Basic OS X UNIX Commands
There are lots of OS X and UNIX tutorials on the web, but here is a collection of some basic commands which you might find usefull when working in Terminal on your Mac. A bigger list of OS X commands is here.
The following commands will allow you to navigate between directories:
ls- list contents of current directory
pwd- display the working directory
cd ~- go to the home directory
cd Desktop- change directory to the desktop
cd ..- go back up a directory
cd /- go to the ROOT (top) directory
mkdir myfolder- creates a directory
rmdir myfolder- removes an empty directory
You can redirect the output of a command to a text file. Type ls > mydirectorylist.txt and press Return. A text file named mydirectorylist.txt appears containing the ouput from the ls command.
The following commands will allow you to work with files:
cp myfile1 myfile2- copies file 'myfile1' to 'myfile2'
mv myfile1 myfile2- moves file 'myfile1' to 'myfile2'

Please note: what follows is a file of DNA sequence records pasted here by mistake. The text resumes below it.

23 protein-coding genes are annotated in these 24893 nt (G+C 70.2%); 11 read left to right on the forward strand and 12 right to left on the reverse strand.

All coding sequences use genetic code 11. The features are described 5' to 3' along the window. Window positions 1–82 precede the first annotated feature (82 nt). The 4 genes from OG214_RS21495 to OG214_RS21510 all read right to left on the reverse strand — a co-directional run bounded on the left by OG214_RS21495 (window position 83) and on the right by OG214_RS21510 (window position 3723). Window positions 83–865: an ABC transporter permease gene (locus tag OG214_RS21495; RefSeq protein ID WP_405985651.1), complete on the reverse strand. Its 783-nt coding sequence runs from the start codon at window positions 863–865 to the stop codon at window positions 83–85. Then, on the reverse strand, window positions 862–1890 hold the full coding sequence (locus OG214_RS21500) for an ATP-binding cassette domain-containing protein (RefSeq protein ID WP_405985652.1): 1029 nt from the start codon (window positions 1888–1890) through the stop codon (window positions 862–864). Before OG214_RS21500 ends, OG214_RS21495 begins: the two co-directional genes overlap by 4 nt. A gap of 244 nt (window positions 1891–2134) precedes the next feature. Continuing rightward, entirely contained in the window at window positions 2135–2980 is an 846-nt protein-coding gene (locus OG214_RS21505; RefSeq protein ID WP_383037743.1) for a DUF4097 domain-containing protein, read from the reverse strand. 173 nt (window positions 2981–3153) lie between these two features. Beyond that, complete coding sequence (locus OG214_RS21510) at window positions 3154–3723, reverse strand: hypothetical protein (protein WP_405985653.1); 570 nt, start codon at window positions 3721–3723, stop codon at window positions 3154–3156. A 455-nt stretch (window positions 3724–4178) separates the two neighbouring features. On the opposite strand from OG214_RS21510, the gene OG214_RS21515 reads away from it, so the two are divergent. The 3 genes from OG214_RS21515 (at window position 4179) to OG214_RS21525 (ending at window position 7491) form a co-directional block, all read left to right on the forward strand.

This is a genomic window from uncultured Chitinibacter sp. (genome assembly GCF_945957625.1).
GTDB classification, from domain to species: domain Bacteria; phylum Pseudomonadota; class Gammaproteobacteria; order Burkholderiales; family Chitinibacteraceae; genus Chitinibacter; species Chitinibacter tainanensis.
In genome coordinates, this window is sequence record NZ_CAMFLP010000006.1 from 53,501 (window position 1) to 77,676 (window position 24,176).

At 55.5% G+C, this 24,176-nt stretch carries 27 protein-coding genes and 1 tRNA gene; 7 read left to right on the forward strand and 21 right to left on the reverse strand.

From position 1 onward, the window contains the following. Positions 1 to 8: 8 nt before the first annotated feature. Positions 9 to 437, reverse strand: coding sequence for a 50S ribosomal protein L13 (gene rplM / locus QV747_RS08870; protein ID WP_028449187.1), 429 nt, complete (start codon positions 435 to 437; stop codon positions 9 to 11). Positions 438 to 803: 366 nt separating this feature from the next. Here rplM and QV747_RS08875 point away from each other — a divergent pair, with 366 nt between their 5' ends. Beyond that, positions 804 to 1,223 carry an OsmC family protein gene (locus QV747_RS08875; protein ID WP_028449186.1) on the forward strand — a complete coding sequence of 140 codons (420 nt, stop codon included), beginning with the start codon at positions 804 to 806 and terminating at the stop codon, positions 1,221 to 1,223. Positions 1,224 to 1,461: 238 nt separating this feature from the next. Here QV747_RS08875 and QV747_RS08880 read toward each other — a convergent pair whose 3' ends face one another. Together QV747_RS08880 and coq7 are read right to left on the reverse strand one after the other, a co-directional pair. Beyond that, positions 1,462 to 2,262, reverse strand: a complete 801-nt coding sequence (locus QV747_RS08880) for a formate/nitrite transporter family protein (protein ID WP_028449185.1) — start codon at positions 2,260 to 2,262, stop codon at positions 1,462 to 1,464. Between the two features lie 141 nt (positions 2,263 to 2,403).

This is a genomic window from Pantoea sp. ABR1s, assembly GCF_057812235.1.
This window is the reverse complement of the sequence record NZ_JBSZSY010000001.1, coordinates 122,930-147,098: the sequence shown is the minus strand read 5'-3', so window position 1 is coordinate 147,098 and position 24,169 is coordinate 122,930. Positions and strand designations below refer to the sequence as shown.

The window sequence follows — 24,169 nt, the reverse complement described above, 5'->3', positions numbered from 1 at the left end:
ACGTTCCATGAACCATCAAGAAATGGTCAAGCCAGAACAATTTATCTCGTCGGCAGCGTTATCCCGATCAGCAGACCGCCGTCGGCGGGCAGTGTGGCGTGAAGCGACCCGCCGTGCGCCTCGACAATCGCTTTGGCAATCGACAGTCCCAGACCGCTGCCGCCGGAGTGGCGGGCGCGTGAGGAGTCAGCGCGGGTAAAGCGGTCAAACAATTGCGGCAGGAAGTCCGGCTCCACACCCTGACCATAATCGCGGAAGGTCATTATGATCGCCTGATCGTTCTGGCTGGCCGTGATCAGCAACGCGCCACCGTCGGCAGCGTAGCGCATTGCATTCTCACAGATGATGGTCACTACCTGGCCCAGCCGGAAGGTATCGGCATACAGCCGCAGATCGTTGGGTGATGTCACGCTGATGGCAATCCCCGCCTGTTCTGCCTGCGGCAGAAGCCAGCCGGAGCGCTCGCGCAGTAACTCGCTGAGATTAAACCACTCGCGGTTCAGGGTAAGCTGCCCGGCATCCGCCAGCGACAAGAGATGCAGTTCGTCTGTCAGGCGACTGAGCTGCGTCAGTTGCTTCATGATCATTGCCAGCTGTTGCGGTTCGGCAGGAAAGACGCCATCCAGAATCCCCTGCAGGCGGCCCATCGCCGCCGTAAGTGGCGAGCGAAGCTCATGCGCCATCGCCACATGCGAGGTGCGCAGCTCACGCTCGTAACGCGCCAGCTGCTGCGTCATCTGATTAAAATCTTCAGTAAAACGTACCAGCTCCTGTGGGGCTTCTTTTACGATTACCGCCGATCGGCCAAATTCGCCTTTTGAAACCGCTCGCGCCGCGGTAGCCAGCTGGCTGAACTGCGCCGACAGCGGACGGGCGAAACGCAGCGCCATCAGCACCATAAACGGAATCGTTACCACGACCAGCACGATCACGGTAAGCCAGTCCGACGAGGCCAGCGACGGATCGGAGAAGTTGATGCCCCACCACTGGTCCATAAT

rm myfile1- removes (deletes) file 'myfile1'
more myfile1- displays a text file one page at a time. Press the spacebar to see the next page; press Q to quit.
nano- A simple UNIX text editor. Use nano to edit your hosts file
The following commands are useful Miscellaneous Commands:
top- List running processes (and memory usage) in sorted order; press Q to quit.
Control+C- Terminates most operations.
date- Displays the current date and time.
help- Displays a partial list of bash commands.
history- Displays the last commands you typed. You can redo a command by typing an exclamation point (!) followed immediately (no space) by the number of that command in the history list. To repeat the last command, type !!. To repeat the last filename, type !*.
sudo- Lets you carry out commands for which the account you are using lacks authority. You will be asked for an administrator’s password. BE CAREFUL!
When you’re working in Terminal, you don’t have a Trash Can to which deleted files are moved pending ultimate disposal. Delete it, and it’s gone. In general, UNIX has no Undo function.